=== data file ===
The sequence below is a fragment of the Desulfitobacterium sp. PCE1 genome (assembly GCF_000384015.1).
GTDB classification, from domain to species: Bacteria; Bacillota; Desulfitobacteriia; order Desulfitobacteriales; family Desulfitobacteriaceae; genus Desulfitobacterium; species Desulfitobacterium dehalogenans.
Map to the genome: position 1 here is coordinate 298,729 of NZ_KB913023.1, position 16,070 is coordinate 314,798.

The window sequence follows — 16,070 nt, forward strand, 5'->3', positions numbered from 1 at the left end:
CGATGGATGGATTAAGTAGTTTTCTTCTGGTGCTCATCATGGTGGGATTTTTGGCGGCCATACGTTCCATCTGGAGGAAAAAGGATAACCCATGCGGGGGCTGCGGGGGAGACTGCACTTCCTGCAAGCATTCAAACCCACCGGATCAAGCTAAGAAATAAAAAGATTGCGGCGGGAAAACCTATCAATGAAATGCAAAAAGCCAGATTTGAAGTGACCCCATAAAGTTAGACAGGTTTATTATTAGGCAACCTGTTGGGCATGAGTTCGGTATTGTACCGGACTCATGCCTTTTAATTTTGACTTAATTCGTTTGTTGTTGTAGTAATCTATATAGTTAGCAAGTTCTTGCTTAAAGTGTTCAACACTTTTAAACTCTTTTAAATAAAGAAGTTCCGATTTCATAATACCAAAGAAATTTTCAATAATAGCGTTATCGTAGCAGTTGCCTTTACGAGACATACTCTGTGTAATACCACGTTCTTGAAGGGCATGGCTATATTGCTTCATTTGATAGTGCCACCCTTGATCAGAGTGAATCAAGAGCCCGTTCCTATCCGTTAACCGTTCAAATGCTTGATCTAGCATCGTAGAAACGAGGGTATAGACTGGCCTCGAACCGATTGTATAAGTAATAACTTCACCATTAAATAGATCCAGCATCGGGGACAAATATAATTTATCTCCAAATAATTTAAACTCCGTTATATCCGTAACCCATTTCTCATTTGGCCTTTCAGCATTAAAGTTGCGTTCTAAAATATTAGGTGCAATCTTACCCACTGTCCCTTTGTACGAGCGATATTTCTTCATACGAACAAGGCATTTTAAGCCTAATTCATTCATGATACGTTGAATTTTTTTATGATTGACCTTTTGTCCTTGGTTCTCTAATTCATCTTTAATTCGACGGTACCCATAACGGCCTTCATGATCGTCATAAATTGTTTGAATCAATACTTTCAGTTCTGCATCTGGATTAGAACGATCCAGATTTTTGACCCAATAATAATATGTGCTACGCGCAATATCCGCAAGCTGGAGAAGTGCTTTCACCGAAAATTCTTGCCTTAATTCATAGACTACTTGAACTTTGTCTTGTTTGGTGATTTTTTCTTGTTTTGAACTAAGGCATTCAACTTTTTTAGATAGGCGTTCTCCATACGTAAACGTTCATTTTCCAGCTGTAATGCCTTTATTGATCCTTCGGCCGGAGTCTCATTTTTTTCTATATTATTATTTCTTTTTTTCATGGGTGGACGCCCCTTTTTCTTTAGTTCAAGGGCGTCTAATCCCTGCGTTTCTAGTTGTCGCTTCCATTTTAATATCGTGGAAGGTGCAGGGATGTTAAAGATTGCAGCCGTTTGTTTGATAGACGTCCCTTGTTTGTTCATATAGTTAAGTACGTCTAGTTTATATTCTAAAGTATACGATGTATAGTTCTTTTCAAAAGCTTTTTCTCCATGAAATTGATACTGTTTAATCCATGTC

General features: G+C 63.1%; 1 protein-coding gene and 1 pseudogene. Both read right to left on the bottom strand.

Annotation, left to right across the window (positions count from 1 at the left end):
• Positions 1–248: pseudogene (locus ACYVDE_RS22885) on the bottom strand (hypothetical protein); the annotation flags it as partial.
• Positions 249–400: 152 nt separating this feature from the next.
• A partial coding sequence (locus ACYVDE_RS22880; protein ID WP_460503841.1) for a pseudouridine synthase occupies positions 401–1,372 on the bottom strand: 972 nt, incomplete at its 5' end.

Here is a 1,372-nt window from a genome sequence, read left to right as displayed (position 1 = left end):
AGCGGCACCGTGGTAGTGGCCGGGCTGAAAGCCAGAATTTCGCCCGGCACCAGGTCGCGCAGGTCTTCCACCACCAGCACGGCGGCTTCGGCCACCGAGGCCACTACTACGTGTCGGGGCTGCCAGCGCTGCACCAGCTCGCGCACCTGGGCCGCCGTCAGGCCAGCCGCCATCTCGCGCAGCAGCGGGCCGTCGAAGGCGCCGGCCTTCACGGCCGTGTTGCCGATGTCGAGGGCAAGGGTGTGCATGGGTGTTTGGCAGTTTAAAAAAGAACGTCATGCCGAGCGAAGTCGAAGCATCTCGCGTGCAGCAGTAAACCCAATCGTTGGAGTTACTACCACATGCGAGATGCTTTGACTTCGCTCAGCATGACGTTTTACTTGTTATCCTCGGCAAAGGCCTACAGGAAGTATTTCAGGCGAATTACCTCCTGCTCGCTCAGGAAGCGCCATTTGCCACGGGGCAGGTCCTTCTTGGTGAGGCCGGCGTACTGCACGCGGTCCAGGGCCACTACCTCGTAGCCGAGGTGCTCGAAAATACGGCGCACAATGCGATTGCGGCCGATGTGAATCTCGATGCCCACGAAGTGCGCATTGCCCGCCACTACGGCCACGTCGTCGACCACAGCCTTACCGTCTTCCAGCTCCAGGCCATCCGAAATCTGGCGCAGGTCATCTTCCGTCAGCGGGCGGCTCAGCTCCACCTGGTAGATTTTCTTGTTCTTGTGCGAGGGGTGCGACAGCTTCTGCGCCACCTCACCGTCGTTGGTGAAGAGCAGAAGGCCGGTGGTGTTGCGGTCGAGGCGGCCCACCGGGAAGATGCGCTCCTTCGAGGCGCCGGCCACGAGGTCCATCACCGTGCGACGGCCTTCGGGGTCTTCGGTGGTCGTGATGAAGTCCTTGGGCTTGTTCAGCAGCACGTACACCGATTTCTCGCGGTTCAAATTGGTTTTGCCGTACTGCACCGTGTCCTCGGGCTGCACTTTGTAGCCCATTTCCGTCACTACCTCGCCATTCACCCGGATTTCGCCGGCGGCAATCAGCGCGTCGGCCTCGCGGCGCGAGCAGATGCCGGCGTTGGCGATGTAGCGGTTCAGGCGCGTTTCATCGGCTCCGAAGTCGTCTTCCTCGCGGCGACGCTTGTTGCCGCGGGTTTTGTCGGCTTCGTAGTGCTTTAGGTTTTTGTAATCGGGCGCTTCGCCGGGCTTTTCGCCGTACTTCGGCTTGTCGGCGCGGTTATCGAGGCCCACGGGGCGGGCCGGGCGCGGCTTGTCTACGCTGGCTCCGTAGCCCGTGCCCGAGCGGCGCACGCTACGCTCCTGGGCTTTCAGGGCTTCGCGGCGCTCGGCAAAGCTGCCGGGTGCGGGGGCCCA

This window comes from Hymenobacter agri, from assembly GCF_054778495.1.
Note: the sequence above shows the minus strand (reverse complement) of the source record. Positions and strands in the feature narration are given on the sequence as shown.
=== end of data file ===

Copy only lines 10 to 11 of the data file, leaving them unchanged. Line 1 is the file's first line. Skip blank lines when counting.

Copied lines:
• A partial coding sequence (locus ACYVDE_RS22880; protein ID WP_460503841.1) for a pseudouridine synthase occupies positions 401–1,372 on the bottom strand: 972 nt, incomplete at its 5' end.

Here is a 1,372-nt window from a genome sequence, read left to right as displayed (position 1 = left end):